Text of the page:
It’s also a good idea to do a test run a few days before the scheduled deposition to ensure that everyone knows how to use the software or platform being used beforehand. This means ensuring that all parties are able to upload and share exhibits, have adequate internet speed, and that their audio and video functions work properly.
Don’t Forget to Record the Video!
Virtual depositions aren’t typically recorded automatically, although some specialized legal platforms will offer this service. Therefore, you should always make sure that the court-reporting service you’re using knows that you need the deposition video-recorded to serve as a secondary source of virtual deposition evidence.
It’ll come in handy should the deponent become unavailable during the actual time of the trial or if the deposition needs to be reviewed at a later time.
Close Down All Other Programs
When it comes time for the virtual deposition, only the virtual deposition platform you’re using should be open. This means you’ll need to close your email, web browser, and any other programs you usually keep open on your device.
This will eliminate the chance of you accidentally displaying any confidential emails or any other sensitive documents that can render your virtual deposition transcript ineffective while also ensuring you follow the general rules required of a deposition.
Check for Potential Outside Interferences
Right after informing the deponent of the virtual deposition rules, it’s also necessary to broach the subject of potential interferences to ensure the deponent remains focused and that there’s nothing in the background that could negatively impact the virtual deposition transcript.
Here’s a checklist of questions/statements to use:
- Is there anyone else in the room with you?
- If anyone comes into the room at any time, please inform me immediately
- Do you have any other programs or applications running on your device? If so, please exit them so that only the virtual platform is open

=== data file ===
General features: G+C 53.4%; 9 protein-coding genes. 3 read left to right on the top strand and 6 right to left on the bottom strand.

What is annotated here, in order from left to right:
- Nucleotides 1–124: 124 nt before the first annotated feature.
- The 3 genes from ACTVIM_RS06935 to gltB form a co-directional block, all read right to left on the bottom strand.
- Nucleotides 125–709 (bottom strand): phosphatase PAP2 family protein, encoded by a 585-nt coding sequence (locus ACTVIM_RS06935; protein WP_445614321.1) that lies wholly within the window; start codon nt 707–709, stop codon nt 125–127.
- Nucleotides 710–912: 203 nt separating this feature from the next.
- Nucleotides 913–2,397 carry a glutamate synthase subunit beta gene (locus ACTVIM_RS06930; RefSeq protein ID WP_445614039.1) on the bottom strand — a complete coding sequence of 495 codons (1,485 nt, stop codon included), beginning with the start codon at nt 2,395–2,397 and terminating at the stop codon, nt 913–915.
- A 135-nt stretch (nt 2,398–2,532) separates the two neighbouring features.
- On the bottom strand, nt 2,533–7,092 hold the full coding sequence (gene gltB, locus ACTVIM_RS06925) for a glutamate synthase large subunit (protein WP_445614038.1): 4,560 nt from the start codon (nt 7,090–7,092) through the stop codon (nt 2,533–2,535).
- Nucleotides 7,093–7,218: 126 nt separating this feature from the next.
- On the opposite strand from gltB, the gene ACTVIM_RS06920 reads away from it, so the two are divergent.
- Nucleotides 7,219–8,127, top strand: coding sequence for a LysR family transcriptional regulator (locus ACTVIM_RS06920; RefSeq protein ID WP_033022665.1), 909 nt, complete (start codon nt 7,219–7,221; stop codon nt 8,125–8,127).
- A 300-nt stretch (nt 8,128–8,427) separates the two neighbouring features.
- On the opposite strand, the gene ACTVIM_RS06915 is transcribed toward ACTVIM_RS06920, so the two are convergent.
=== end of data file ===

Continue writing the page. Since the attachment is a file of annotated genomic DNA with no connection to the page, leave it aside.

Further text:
- Please turn off any other devices, including your smartphone, before the virtual deposition begins.
- Unless I instruct you to do so otherwise, please do not look at anything (documents, notes, away from the camera, etc.) while we are on the record
- Please answer all questions by yourself. Do not look to anyone else for help while answering questions. If you are unable to answer certain questions alone, please tell me.
- Do you agree to communicate with only me and no one else while we are on the record? (This goes for all forms of communication such as text messages, email, and so on.)
Related: Pros and Cons of Remote Depositions
Ensure the Effectiveness of Your Virtual Deposition Transcript With the Right Platform
Virtual depositions have evolved — and so has the software used to make them possible. If you want to ensure that your next virtual deposition transcript will be effective in court, choose a streamlined platform designed for virtual depositions.
Remote Legal offers an easy-to-use platform with security that meets legal industry standards. Designed specifically for remote depositions, it includes multi-featured video conferencing, exhibit sharing and annotation, court reporting, certified transcripts, and more. Schedule a demo today and see how we can help you streamline your remote depositions and virtual deposition transcripts.
See Remote Legal in Action
Let us show you our single source solution so you can get back to doing the things you love.